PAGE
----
On top of that, he was the Tasman series champion in 1969, and also won the 1970 F1 BRDC Invitiational Trophy before becoming a race winner in European touring cars in 1973.
5: Esteban Tuero
Age: 19 years, 10 months and 14 days
Race: 1998 Australian Grand Prix
Esteban Tuero's junior record was not stellar, with his most promising season coming in Italian Formula Three, but he was rushed into various championships at a very young age. After appearances in various F3 championships, he finished 16th in Formula Nippon prior to a F1 graduation with Minardi.
Having been initially rejected a Super License, Martin Brundle said of the Argentine:
As for Tuero, it would have been scary. I don't like to see these guys out there with so little experience. Imagine it: even if he didn't qualify, he'd be getting in the way during qualifying. And if he did qualify, then he'd definitely be being lapped plenty. He'd have really needed to have his wits about him. To be honest, it annoys me, people like that, with zilch credibility.
However, Tuero did not disgrace himself, and qualified an impressive 17th on his debut, though disappeared after solitary season with his best result a twice-lapped eighth in an attritional San Marino Grand Prix.
He injured a neck vertebrae crashing with Toranosuke Takagi at Suzuka, ending his single-seater career. Tuero spent the second half of the noughties racing touring cars and Brazilian Stock Car, but it would be unfair to dismiss him as a failure given he did a solid job in uncompetitive machinery.
4: Fernando Alonso
Age: 19 years, seven months and three days
Race: 2001 Australian Grand Prix
Few people have made the same sort of impression Fernando Alonso did in his debut year of Formula One racing, which was made all the more impressive given his age at the time of his start.
Lining up alongside the more experienced Tarso Marques, and later fellow rookie Alex Yoong, Alonso comprehensively outperformed his older teammates and also outqualified and outraced several faster cars in the process, including the Benettons and BARs.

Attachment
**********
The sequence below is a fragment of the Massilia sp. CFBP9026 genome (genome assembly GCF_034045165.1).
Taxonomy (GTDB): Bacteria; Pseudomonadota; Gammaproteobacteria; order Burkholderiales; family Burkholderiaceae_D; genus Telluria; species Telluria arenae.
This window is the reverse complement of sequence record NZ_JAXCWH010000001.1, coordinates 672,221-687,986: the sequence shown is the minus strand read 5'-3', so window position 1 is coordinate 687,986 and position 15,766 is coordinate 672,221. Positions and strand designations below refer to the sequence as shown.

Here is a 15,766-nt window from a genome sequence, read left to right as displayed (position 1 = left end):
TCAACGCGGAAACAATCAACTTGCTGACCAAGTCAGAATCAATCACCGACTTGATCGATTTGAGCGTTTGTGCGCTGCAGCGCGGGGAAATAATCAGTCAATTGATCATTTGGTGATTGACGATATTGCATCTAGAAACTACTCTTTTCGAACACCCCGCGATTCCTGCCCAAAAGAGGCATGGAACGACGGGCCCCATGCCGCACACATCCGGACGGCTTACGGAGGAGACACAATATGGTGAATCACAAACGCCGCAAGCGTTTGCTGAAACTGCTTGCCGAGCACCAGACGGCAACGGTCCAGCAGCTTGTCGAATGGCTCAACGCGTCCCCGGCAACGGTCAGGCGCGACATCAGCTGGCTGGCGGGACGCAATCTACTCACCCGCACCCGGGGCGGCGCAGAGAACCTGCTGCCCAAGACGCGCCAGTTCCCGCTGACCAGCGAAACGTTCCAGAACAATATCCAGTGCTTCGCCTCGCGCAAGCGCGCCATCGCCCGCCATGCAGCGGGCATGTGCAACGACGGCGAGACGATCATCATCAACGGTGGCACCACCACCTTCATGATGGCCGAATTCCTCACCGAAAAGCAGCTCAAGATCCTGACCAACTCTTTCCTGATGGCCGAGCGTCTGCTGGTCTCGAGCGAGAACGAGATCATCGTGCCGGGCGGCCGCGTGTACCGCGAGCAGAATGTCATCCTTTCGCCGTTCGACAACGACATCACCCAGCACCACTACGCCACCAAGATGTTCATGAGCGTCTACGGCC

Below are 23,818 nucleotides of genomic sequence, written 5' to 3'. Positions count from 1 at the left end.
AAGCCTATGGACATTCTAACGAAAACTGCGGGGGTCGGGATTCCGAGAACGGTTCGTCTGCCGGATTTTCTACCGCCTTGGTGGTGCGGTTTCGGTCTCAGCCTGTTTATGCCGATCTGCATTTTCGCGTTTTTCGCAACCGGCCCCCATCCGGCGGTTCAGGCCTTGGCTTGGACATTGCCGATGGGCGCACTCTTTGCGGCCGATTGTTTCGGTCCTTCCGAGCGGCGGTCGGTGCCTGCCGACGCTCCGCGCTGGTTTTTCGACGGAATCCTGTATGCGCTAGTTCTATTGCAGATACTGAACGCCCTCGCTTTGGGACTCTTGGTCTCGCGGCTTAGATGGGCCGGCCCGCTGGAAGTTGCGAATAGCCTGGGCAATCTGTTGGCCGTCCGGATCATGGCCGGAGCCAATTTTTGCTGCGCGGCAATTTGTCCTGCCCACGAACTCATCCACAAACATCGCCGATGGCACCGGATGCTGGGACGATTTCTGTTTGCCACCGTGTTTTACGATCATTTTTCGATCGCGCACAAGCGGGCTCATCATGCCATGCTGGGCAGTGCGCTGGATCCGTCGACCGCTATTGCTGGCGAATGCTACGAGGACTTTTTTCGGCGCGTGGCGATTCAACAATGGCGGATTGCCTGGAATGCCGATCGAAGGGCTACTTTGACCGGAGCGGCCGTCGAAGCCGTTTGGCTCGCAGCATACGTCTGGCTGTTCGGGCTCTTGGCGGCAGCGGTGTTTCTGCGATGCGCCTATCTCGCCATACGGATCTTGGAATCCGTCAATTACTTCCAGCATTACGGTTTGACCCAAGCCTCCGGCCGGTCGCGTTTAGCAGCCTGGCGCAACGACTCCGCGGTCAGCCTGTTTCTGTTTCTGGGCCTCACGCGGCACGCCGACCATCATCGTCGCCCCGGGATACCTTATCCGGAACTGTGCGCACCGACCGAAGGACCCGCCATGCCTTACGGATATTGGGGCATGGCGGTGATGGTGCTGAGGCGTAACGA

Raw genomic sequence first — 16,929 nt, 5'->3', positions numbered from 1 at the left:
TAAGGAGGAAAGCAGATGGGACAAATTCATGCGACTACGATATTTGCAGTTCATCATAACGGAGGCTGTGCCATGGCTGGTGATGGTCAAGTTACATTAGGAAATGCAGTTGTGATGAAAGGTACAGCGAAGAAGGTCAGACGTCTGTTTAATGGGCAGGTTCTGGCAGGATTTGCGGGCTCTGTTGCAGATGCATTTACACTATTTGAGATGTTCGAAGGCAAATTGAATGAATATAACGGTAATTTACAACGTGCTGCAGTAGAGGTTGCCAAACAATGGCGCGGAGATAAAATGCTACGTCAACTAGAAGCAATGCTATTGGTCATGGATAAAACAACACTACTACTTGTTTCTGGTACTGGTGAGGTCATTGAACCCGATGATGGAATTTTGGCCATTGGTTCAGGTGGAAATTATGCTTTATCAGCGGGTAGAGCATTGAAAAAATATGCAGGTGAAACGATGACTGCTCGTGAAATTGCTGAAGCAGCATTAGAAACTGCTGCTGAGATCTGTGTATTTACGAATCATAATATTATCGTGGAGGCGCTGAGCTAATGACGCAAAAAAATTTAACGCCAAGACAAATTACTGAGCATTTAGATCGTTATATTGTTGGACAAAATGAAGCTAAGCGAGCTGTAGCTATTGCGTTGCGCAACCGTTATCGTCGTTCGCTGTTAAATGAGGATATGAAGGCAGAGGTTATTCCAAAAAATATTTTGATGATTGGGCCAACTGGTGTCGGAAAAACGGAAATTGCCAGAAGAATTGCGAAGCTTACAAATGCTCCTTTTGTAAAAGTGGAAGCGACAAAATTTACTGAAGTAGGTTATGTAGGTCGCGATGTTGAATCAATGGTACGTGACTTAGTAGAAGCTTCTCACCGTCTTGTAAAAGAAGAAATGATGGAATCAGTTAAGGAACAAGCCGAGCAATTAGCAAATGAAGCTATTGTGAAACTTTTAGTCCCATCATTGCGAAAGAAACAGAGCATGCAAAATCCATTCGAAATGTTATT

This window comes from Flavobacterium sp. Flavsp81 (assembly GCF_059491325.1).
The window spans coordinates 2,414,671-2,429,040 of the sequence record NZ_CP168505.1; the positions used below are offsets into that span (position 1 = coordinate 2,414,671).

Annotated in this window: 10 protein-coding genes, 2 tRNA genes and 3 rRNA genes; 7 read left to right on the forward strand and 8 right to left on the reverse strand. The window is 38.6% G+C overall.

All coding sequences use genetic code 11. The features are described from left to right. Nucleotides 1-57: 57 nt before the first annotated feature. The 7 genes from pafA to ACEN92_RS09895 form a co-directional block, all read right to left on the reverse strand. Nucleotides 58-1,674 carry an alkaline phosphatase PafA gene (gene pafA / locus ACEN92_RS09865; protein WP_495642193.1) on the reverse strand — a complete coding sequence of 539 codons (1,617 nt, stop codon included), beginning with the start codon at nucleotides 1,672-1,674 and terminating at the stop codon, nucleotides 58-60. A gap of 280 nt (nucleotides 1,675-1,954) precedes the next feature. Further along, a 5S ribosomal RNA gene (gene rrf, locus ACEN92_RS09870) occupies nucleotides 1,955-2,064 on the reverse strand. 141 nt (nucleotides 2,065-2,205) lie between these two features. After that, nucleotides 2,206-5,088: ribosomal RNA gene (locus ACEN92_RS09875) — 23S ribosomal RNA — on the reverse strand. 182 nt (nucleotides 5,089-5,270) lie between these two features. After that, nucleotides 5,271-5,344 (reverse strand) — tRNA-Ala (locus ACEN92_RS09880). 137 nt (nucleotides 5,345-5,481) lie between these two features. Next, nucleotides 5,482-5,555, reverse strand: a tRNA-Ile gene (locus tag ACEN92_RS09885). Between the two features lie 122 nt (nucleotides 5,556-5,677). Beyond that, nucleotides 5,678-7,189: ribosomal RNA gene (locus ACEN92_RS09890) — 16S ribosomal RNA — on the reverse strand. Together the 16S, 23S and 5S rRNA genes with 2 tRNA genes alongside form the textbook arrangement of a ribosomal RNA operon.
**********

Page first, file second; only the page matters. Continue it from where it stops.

He was signed up as a Renault test driver for the following year and was promoted to the race team for 2003. Two world titles would follow in 2005 and 2006 and the Spaniard has since developed into the driver many consider to be the best on the grid.
3: Ricardo Rodriguez
Age: 19 years, six months and 27 days
Race: 1961 Italian Grand Prix
Ricardo Rodriguez made his Formula One debut at just 19 years, six months and 27 days, making him the youngest driver to do so for 20-odd years.
That came by virtue of an impressive performance in the 1960 Le Mans 24 Hours when, at 18 years of age, he finished runner-up while driving in the official Ferrari entry, the North American Racing Team.
He qualified second on his Grand Prix debut, but his fuel pump failed while running third. Rodriguez made five more appearances the following year but failed to finish three times.
Ferrari did not enter the non-championship Mexican race in 1962 and so Rodriguez signed to drive a Lotus 24. He tragically died in practice, aged 20.
2: Mike Thackwell
Age: 19 years, five months and 29 days
Race: 1980 Canadian Grand Prix
For almost 30 years, Mike Thackwell held the record for the youngest driver to start a Grand Prix.
He was 19 (and a half!) when he lined up on the grid for the Canadian Grand Prix, but was actually a few months younger when he had his first experience of a Grand Prix meeting. His junior record was sedate at this point, owing to his age, and he won during a one-off European F3 meeting, but failed to qualify for the F3 Monaco GP.
He graduated to F1 with Arrows but failed to qualify for his first race and immediately switched to Tyrrell, where he qualified for the aforementioned Canadian race. This was dovetailed with a season in European Formula Two, in which he won one race. He spent the next four years concentrating on Formula Two, gradually becoming more competitive, becoming champion in 1984.
That year he also finished third in the F3 Macau GP, and made one more F1 appearance with Tyrrell. But that was it for his F1 career, despite finishing second the following year in the Macau F3 race and also finishing runner-up in Formula 3000.
1: Jaime Alguersuari
Age: 19 years, four months and three days
Race: 2009 Hungarian Grand Prix
Heads turned when it was announced Jaime Alguersuari would make his Grand Prix debut at only 19 years, four months and three days.
The Spaniard, a Red Bull junior, had impressior in junior formulae but was still a kid, after all. He’d had the absolute bare minimum in F1 experience: some straight-line testing. Thrown in at the deep end, Alguersuari coped as well as could be expected.
He grew into a solid if unspectacular Toro Rosso driver, but at the age of 21 was cut from the team. Pirelli development driving aside, his career seems done (though he’s still only 23).
Alguersuari himself has admitted he was thrust into F1 too young, and that had the knock-on effect of him being underprepared, though viewed as underwhelming, and cast onto the Red Bull scrapheap far from his potential peak.